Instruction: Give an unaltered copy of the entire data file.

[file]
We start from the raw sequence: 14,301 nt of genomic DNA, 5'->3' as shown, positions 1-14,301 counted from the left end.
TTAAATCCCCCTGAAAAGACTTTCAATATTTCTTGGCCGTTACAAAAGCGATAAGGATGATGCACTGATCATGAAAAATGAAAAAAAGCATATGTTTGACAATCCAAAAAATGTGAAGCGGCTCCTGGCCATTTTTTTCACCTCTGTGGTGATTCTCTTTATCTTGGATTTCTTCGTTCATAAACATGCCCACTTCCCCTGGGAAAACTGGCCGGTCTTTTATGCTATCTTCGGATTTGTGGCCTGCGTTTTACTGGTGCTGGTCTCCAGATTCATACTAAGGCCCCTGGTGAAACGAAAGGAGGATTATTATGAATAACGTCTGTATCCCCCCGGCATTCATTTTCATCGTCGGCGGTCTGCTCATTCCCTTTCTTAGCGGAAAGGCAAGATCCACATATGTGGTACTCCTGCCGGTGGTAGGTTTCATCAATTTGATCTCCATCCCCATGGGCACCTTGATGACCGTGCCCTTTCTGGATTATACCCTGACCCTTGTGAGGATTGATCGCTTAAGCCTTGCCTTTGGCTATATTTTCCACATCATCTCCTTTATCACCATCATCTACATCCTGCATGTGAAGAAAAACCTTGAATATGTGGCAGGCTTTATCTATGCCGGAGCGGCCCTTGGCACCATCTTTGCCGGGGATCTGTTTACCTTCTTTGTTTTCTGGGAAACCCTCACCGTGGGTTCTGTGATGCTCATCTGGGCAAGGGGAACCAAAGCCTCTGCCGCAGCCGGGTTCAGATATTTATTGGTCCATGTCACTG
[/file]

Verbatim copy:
We start from the raw sequence: 14,301 nt of genomic DNA, 5'->3' as shown, positions 1-14,301 counted from the left end.
TTAAATCCCCCTGAAAAGACTTTCAATATTTCTTGGCCGTTACAAAAGCGATAAGGATGATGCACTGATCATGAAAAATGAAAAAAAGCATATGTTTGACAATCCAAAAAATGTGAAGCGGCTCCTGGCCATTTTTTTCACCTCTGTGGTGATTCTCTTTATCTTGGATTTCTTCGTTCATAAACATGCCCACTTCCCCTGGGAAAACTGGCCGGTCTTTTATGCTATCTTCGGATTTGTGGCCTGCGTTTTACTGGTGCTGGTCTCCAGATTCATACTAAGGCCCCTGGTGAAACGAAAGGAGGATTATTATGAATAACGTCTGTATCCCCCCGGCATTCATTTTCATCGTCGGCGGTCTGCTCATTCCCTTTCTTAGCGGAAAGGCAAGATCCACATATGTGGTACTCCTGCCGGTGGTAGGTTTCATCAATTTGATCTCCATCCCCATGGGCACCTTGATGACCGTGCCCTTTCTGGATTATACCCTGACCCTTGTGAGGATTGATCGCTTAAGCCTTGCCTTTGGCTATATTTTCCACATCATCTCCTTTATCACCATCATCTACATCCTGCATGTGAAGAAAAACCTTGAATATGTGGCAGGCTTTATCTATGCCGGAGCGGCCCTTGGCACCATCTTTGCCGGGGATCTGTTTACCTTCTTTGTTTTCTGGGAAACCCTCACCGTGGGTTCTGTGATGCTCATCTGGGCAAGGGGAACCAAAGCCTCTGCCGCAGCCGGGTTCAGATATTTATTGGTCCATGTCACTG